The governor's office and the attorney general's office have tried to distance themselves from a growing showdown between the National Rifle Association and one of the state's water management districts.
Influential NRA lobbyist Marion Hammer on Tuesday asked Gov. Rick Scott to "abolish" the Southwest Florida Water Management District and asked Attorney General Pam Bondi to investigate the state agency for allegedly violating a 2004 law as it seeks to enforce an agreement involving Skyway Trap & Skeet Club in Pinellas Park.
Bondi spokesman Whitney Ray said any investigation would have to come from the local State Attorney's Office in Pinellas County.
Also, Scott spokeswoman Jackie Schutz said, "We are confident water management board members and the NRA can work together on a solution that is good for everyone.”
Asked about the governor's response, Hammer said, "With Gov. Scott being a smart businessman as well as strong supporter of the Constitution and Second Amendment rights, I'm sure he understands that it is not the role of a state agency to bankrupt or destroy a small private business or to violate the Second Amendment rights of citizens who use that facility."
Hammer called Ray's response a "punt."
"When somebody doesn't want to do their job they try to pawn it off on somebody else," Hammer said in an email. "We're talking about a state agency misusing tax dollars and violating the law."
Hammer contends the district has violated a 2004 state law that prohibits water management districts from suing gun ranges.
According to the Tampa Bay Times, the district took the gun club to court last year over a separate 2004 agreement in which Skyway Trap was expected to put up a barrier to block bullets from going into the nearby district-owned Sawgrass Lake Park. No barrier has gone up and last month the district, which has not replied to a request for comment, got a judge to put a hold on shooting at the club.
ALCOHOL WALL FIGHT GETS ORGANIC
The Austin, Texas-based Whole Foods Market is the latest company that wants to break down the wall --- an effort to undo Florida's 80-year-old law requiring liquor stores and bars to be separated from other retail goods.
However, as the 60-day legislative session crossed its halfway point this week, there has been no indication that the heavily lobbied proposal (HB 245 and SB 420) --- opposed by Lakeland-based Publix --- will advance this year.
The House measure hasn't moved since being temporarily postponed before a vote could be taken by the House Business and Professions Subcommittee in November. The Senate version hasn't gotten that far.
Still, supporters of changing the law aren't giving up.
A coalition backing the effort, "Floridians for Fair Business Practices," continues to remind the media about the issue and this week announced that the natural and organic grocer Whole Foods has joined its ranks alongside Target, Wal-Mart, the Big Bend Minority Chamber of Commerce and the Florida Restaurant and Lodging Association.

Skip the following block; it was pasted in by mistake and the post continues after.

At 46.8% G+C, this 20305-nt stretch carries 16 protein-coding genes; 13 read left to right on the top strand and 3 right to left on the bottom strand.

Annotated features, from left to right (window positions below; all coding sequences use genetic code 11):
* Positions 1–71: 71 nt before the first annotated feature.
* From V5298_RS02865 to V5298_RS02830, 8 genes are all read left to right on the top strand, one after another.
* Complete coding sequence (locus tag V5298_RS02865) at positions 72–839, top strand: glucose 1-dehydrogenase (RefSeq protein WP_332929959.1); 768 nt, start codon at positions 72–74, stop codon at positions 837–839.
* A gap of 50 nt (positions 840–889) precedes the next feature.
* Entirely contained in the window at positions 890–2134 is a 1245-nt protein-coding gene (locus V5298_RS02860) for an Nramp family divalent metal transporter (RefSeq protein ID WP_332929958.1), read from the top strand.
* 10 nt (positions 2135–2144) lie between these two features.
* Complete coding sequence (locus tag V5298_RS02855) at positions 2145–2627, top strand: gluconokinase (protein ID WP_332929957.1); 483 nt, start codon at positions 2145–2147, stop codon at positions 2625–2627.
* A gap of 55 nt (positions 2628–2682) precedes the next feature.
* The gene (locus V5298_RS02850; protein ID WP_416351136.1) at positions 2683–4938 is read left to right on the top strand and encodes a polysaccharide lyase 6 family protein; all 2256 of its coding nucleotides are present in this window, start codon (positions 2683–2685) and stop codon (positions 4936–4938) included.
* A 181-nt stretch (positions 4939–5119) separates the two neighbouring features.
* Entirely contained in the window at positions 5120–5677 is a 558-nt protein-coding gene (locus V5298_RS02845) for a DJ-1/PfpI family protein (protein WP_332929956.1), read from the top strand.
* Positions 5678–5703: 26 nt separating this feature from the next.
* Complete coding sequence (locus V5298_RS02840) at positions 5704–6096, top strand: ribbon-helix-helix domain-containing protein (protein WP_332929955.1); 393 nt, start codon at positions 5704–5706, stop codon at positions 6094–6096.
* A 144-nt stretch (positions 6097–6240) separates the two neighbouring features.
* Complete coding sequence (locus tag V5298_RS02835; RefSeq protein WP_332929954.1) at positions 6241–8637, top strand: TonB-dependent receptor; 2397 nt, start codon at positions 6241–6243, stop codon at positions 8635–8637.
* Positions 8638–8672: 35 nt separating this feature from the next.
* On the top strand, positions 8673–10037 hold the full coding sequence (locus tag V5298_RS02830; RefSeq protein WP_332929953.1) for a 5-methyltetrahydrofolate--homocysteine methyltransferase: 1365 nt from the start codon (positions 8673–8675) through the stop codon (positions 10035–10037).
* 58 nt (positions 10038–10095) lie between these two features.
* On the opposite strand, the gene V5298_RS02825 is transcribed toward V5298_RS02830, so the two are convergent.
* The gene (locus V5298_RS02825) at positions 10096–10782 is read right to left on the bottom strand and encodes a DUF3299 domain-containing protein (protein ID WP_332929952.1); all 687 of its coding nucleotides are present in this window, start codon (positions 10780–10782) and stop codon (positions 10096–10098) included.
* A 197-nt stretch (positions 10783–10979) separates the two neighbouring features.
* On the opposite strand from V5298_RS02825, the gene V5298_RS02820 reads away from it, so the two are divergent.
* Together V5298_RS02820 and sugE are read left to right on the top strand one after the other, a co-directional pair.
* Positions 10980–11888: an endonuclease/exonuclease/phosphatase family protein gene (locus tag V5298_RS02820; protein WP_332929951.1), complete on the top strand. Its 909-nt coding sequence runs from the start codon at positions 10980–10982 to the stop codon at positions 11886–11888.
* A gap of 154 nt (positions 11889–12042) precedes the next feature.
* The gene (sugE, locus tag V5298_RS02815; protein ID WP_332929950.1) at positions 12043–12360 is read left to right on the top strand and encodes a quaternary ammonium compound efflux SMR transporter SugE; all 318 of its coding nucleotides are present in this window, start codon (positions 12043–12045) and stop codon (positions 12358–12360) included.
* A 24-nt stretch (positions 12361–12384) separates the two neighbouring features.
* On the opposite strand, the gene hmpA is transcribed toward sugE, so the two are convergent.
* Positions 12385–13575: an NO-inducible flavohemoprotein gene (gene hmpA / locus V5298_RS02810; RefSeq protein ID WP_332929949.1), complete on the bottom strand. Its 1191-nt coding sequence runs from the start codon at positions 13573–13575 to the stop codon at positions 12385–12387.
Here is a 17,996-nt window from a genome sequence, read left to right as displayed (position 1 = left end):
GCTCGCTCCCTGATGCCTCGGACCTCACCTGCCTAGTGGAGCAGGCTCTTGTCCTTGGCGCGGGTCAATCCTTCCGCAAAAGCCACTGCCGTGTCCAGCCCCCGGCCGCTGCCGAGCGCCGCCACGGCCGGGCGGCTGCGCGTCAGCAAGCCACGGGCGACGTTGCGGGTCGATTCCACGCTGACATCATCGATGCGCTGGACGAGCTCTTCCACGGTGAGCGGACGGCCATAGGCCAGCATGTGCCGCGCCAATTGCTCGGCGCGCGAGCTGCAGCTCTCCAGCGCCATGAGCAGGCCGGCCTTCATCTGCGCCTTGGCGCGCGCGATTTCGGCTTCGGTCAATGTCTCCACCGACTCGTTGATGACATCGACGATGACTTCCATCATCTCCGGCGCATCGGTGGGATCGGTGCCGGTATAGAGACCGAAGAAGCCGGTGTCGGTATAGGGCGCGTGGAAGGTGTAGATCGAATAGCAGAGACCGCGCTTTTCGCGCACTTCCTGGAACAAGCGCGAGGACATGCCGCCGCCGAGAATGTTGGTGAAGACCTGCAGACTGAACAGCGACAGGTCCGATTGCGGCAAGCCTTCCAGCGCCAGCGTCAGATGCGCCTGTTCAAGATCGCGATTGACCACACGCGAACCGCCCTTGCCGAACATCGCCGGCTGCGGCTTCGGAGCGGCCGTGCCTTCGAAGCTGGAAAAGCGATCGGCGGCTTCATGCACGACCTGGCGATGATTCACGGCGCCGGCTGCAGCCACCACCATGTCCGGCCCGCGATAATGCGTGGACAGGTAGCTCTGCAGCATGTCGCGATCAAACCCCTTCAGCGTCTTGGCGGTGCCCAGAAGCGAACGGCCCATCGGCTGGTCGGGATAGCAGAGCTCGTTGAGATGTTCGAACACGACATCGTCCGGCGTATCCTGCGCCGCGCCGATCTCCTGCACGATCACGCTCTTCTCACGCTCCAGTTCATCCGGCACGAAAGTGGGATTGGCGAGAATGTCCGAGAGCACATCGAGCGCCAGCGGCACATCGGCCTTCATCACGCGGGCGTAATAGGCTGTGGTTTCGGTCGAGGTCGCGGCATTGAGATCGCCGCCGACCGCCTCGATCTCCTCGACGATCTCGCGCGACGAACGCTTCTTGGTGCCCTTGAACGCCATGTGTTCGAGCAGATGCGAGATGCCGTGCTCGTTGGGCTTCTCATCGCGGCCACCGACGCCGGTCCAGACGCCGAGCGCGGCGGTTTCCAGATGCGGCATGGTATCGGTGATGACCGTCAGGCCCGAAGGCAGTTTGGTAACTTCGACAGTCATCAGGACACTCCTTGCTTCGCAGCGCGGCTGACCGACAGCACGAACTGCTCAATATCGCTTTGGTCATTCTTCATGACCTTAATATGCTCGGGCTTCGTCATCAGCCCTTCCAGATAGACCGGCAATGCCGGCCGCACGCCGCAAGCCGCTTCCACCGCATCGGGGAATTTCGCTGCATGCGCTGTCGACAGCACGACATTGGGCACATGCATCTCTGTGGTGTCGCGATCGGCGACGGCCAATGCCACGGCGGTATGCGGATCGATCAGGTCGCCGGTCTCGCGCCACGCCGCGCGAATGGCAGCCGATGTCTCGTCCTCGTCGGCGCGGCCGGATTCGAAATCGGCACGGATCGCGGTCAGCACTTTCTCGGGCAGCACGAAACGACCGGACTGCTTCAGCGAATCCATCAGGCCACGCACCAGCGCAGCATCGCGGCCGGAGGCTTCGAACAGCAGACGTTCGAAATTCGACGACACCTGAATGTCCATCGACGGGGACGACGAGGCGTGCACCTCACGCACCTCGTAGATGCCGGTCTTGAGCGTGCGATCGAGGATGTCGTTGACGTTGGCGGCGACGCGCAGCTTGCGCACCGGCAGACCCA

A coalition standing with Publix in opposition to ending the state law is called "Florida Businesses Unite." It includes ABC Fine Wine & Spirits, the Florida Independent Spirits Association and a number of small liquor stores throughout the state.
'LEGISLATOR-CARRY' AMONG OPEN-CARRY HOLDUPS
Senate Judiciary Chairman Miguel Diaz de la Portilla, now in the crosshairs of Second Amendment advocates, wants assurances a controversial open-carry gun bill won't become a vehicle for "bad things" if he brings the issue before his committee.
The proposal, already approved by the House, would allow people with concealed-weapons licenses to openly carry firearms.
Diaz de la Portilla, noting that the open-carry measure (SB 300) is "hanging by a thread," expressed concerns on multiple occasions this week about an amendment that was added to the House-approved version (HB 163). The amendment would allow lawmakers with concealed-weapons licenses to bring their guns into legislative meetings.
"I don't think that would be a good idea," Diaz de la Portilla, R-Miami, said of the amendment he called "legislator-carry."
Diaz de la Portilla, shrugging off critics, also doesn't want open-carry to result in "cowboy scenarios" in large urban centers.
His stance on open-carry, along his decision to stop a measure (SB 68) that would allow concealed-weapons license holders to carry guns on state university and college campuses, has made him a target of the groups Florida Carry and Florida Students for Concealed Carry.
Florida Carry, in an email to members Wednesday, said Diaz de la Portilla had refused to listen to Florida State University student and campus rape survivor Shayna Lopez-Rivas --- who has addressed several committees this year --- and other gun-rights advocates.
"Senator Diaz de la Portilla refuses to hear any of it. Why? Only he knows for sure, but one thing is certain --- he is NOT listening to the people, but to the anti-gun special interest groups like the Florida Sheriffs Association and the League of Women Voters, who couldn't care less about personal protection from on campus crime and who would just as soon see you defenseless anywhere you might happen to be," Florida Carry said in the email.
TWEET OF THE WEEK: "I'm thankful for the past 44 years with @FLAnnScott and our wonderful family." Gov. Rick Scott @FLGovScott noting the birthday of First Lady Ann Scott on Thursday.